This week I attended a Human Resources and People Development conference where one of the speakers referred to a presentation by Maxine Williams, Facebook’s Global Director of Diversity. He mentioned her views on using data analytics – especially when analysing success strategies involving people where sample sizes are small. In her talk, she valued “evidence-based talent management” but also questioned how to interpret conclusions and the level of certainty around them when considering under-represented populations.
Watching Maxine’s passion and natural style of engaging with her Wharton audience made me want to learn more about her own background, and what brought her to her current role. She speaks about “social justice” as her thread through her career, including her legal background.
I was delighted to learn she is a Rhodes Scholar. And, in keeping with the expectations of this honour, she is now impacting and inspiring so many around the world.
The Rhodes Trust states its mission is “to identify and develop leaders to achieve public good”. Its selection process looks for individuals “of outstanding intellect, character, leadership, and commitment to service”, “truth, courage, devotion to duty, sympathy for and protection of the weak, kindliness, unselfishness and fellowship” and “moral force of character and instincts to lead, and take an interest in one’s fellow beings”.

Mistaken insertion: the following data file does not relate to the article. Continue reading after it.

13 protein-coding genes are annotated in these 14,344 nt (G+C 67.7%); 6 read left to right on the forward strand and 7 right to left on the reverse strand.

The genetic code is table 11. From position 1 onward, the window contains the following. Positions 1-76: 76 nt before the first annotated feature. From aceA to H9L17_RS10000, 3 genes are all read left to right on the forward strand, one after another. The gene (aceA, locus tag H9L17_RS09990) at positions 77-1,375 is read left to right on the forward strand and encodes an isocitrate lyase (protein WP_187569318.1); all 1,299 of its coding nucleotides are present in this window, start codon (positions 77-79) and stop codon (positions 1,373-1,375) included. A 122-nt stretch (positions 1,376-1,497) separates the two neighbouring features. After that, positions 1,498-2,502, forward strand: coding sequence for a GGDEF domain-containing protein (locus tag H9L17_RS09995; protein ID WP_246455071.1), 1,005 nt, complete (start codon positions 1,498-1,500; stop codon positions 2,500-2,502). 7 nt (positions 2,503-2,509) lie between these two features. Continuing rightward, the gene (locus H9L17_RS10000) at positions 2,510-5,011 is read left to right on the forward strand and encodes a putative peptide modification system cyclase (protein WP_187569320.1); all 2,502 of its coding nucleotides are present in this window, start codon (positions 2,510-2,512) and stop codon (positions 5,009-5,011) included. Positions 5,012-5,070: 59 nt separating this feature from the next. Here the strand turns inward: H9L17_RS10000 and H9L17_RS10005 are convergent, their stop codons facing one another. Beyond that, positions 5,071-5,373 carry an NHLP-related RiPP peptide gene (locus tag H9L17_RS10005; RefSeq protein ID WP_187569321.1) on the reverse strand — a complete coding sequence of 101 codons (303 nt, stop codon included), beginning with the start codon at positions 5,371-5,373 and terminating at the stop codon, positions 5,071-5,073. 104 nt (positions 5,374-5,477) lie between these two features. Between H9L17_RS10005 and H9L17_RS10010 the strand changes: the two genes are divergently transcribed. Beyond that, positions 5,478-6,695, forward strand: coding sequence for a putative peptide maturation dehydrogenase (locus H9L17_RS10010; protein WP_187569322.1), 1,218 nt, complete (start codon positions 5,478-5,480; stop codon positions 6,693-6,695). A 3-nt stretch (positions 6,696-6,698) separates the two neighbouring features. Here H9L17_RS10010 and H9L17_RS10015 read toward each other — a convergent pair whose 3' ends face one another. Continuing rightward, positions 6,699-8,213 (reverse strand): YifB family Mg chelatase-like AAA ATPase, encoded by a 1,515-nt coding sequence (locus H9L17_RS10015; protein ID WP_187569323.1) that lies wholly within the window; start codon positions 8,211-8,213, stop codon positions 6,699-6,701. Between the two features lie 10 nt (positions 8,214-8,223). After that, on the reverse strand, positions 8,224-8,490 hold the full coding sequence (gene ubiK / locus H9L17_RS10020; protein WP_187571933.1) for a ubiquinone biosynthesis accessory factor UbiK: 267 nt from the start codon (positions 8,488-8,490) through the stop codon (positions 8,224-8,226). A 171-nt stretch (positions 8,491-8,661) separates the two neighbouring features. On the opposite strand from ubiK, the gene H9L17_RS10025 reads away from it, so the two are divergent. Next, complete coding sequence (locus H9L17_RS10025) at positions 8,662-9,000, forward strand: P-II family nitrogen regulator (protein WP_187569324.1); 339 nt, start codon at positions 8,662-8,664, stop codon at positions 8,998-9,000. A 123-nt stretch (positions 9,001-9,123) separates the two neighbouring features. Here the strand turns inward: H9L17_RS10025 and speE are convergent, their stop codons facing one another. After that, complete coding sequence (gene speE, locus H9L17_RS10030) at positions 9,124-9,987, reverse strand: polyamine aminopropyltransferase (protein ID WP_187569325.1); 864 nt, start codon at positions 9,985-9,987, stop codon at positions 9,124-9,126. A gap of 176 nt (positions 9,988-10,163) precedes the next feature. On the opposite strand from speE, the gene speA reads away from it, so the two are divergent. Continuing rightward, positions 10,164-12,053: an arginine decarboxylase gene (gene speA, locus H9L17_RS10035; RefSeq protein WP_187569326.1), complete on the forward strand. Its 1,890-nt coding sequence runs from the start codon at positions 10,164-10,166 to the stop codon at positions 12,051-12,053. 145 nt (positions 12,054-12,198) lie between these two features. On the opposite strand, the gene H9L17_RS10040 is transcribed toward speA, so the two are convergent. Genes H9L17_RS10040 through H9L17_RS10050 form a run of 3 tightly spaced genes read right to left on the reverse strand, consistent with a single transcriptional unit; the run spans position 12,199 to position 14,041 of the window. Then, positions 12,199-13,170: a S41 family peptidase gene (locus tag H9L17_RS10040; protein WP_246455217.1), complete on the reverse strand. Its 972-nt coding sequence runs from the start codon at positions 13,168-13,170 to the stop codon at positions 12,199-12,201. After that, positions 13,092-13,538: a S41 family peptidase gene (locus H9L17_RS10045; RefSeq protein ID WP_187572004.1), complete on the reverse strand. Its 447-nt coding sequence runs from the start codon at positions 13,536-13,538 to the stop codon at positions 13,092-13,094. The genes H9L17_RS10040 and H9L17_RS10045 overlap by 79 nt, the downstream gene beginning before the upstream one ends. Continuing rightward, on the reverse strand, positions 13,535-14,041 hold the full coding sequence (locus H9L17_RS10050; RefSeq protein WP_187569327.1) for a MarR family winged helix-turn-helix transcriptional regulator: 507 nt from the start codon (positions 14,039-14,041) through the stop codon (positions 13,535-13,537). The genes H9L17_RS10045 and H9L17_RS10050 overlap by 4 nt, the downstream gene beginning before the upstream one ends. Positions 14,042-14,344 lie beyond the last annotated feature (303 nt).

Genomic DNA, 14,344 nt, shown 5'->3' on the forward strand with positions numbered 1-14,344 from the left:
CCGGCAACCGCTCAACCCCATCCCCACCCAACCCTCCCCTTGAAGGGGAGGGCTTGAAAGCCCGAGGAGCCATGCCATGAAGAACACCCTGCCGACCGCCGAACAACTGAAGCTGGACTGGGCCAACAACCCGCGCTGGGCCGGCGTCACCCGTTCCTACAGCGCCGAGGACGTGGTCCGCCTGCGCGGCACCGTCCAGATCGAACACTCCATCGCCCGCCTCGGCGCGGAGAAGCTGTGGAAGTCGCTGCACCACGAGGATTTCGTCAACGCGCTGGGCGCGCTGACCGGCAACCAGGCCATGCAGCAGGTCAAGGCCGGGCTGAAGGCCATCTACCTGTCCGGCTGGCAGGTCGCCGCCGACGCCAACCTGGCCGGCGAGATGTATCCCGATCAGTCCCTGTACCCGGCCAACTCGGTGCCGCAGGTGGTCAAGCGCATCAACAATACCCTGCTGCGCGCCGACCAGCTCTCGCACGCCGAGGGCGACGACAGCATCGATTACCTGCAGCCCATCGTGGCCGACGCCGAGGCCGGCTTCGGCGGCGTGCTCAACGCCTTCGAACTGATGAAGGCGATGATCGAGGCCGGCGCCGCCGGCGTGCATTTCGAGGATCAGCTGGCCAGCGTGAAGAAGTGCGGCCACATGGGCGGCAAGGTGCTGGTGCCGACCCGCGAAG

And, as it is Youth Day in South Africa today, which commemorates the power of our young people to bring about tremendous social change, I felt it fitting to share a video of Maxine with you (7.5 minutes long). In it, she describes her route (often “by chance”) to becoming a lawyer, an actress, a media personality, a human rights activist, a diversity specialist, a writer, and a recorder of life stories. She talks about how she found herself, knowing “whatever I put my mind to, I could do”. She also refers to the people around her who helped her before and during her time at Oxford.
I found it inspiring, and I hope you do too.